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Trump Puts An End to ‘Strategic Patience’ with North Korea

On Monday, President Trump declared that the "era of strategic patience is over" with North Korea. The statement was made in Japan where Trump began his 12-day Asia tour.

Credit: Kiyoshi Ota / Bloomberg

Credit: Kiyoshi Ota / Bloomberg

“The regime's continued development of its unlawful weapons programs, including its illegal nuclear tests and outrageous launches of ballistic missiles, directly over Japanese territory, are a threat to the civilized world and international peace and stability. We will not stand for that,” said Trump at a news conference with Japanese Prime Minister Shinzo Abe.

“Some people say my rhetoric is very strong but look what has happened with very weak rhetoric in the last 25 years” he added.

Abe echoed Trump’s words by stating that Japan and the US are in "complete agreement" on dealing with North Korea and agreed that "all options" should remain on the table.

"For more than 20 some years, the international community attempted dialogue with North Korea,” said Abe. "Now is the time not for dialogue but for applying a maximum level of pressure on North Korea."

Credit: Toru Hanai / Reuters

Credit: Toru Hanai / Reuters

Trump did not deny reports that he was frustrated about Japan not shooting down a ballistic missile that North Korea recently fired over its territory. He urged Japan to purchase more weapons from the U.S. to better defend them against the military threat from North Korea.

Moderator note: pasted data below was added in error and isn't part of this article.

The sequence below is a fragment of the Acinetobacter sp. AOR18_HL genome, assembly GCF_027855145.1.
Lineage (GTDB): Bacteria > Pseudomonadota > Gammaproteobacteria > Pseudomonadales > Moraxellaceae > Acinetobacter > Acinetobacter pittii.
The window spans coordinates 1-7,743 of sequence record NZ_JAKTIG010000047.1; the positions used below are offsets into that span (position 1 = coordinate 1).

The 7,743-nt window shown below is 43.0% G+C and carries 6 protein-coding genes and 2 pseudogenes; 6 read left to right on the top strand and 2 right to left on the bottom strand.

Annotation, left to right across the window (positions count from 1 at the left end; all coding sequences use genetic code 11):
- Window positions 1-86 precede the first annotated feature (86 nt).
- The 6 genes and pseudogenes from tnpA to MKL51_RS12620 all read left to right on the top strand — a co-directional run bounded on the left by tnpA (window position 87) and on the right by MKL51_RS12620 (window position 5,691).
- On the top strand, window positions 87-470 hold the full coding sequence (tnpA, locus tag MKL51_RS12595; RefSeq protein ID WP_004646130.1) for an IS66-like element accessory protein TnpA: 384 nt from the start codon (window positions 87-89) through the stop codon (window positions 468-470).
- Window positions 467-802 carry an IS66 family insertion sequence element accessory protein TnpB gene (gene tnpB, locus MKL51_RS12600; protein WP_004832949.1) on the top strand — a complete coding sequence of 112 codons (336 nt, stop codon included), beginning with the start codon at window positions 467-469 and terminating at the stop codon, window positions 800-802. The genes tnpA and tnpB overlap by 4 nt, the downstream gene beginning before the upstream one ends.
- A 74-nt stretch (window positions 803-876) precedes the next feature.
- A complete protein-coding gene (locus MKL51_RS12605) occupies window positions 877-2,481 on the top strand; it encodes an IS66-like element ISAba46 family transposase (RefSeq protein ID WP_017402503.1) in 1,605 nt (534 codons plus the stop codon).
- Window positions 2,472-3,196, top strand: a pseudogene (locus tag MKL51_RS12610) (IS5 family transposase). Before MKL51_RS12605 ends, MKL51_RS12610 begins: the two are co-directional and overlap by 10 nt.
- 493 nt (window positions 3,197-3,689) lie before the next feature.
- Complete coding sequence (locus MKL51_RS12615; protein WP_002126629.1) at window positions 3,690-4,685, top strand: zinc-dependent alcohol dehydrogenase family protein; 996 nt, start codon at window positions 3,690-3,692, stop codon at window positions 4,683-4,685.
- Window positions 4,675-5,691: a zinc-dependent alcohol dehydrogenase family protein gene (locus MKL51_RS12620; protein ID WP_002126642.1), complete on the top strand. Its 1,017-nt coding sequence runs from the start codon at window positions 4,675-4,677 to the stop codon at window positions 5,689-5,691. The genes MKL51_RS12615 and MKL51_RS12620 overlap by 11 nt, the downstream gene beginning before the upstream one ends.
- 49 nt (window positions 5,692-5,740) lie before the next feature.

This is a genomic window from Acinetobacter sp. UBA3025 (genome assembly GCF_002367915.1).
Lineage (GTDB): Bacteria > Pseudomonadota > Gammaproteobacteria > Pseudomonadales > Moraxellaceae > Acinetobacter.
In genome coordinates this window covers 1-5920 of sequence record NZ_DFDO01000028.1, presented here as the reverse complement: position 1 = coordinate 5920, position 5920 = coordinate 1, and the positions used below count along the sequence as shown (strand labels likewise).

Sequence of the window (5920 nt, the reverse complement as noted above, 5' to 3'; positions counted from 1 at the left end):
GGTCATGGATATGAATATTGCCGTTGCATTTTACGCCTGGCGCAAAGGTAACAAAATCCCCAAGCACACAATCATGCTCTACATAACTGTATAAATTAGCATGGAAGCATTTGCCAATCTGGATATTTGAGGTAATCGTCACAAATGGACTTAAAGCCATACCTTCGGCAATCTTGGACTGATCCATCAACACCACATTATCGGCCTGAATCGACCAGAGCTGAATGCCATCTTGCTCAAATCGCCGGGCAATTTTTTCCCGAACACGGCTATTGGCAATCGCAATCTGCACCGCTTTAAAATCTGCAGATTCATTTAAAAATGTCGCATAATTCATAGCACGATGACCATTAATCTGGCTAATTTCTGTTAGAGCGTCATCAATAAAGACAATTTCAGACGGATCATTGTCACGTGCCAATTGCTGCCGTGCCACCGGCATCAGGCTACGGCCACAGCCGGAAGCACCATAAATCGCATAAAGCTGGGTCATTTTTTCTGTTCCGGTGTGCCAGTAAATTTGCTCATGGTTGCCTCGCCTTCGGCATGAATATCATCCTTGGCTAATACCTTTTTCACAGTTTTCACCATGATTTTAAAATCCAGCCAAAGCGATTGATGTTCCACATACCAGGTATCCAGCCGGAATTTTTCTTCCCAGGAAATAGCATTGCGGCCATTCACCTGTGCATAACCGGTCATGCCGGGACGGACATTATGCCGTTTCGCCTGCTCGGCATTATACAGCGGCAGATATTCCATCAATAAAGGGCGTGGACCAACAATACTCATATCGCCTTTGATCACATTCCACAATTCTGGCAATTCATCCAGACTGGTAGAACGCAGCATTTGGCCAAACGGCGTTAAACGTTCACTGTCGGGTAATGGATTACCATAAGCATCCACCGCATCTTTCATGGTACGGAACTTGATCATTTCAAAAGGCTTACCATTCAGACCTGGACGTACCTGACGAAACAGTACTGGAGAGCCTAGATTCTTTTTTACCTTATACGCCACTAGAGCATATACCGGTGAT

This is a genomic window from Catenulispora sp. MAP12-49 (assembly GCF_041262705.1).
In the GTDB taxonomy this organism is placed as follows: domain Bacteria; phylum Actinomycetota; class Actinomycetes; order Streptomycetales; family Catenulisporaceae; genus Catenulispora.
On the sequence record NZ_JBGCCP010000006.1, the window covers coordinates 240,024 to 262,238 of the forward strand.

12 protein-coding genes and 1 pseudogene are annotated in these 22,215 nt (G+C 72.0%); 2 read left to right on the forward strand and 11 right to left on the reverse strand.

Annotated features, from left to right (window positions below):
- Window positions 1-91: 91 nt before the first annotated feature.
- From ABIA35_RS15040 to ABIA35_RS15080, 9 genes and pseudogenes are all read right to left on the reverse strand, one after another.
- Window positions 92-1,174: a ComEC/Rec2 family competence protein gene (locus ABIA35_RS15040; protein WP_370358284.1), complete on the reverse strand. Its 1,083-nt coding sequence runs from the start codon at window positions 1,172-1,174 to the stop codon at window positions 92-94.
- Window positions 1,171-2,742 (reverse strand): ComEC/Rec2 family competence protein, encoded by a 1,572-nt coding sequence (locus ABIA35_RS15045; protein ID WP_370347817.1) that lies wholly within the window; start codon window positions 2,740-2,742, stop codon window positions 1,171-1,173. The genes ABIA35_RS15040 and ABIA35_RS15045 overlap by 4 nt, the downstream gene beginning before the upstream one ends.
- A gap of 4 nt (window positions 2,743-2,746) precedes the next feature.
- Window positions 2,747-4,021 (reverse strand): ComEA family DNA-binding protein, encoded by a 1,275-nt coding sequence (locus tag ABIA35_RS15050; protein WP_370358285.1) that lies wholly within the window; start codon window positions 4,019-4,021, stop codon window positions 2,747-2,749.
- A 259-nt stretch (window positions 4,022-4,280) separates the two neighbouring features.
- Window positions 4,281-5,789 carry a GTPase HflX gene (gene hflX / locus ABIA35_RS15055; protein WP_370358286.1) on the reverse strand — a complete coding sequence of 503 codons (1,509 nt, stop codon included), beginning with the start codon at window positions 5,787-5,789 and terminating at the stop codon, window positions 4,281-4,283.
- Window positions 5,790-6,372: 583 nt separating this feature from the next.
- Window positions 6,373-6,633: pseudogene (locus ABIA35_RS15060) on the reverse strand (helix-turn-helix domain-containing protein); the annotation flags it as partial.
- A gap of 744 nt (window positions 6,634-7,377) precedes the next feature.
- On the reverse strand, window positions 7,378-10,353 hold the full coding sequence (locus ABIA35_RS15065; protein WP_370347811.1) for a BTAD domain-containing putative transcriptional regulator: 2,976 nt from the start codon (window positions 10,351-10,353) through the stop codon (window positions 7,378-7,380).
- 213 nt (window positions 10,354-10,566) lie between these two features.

“[Abe] will shoot them out of the sky when he completes the purchase of lots of additional military equipment from the United States," said Trump, referring to the North Korean missiles. “The prime minister is going to be purchasing massive amounts of military equipment, as he should. And we make the best military equipment by far.”

In an on-the-record briefing, a senior U.S. administration official told media that “the president’s strategy — and this strategy is in complete alignment with our allies: South Korea and Japan and increasingly the entire world — is to maximize pressure.

"It is a diplomatic and economic campaign to maximize pressure on North Korea, to show — really to convince the leadership in North Korea that the one way out for them is to start reducing the threat and to move toward denuclearization."

Meanwhile, Beijing has expressed concerns about the increasingly hawkish approaches of the U.S. and Japan towards North Korea. In response to Abe’s comments, Chinese Foreign Ministry spokesman Hua Chunying declared the “situation” in North Korea was “already extremely complex, sensitive and weak."

Hua concluded: “We hope that under the present circumstances, all sides’ words and actions can help reduce tensions and reestablish mutual trust and getting the North Korean nuclear issue back on the correct track of dialogue and negotiations.”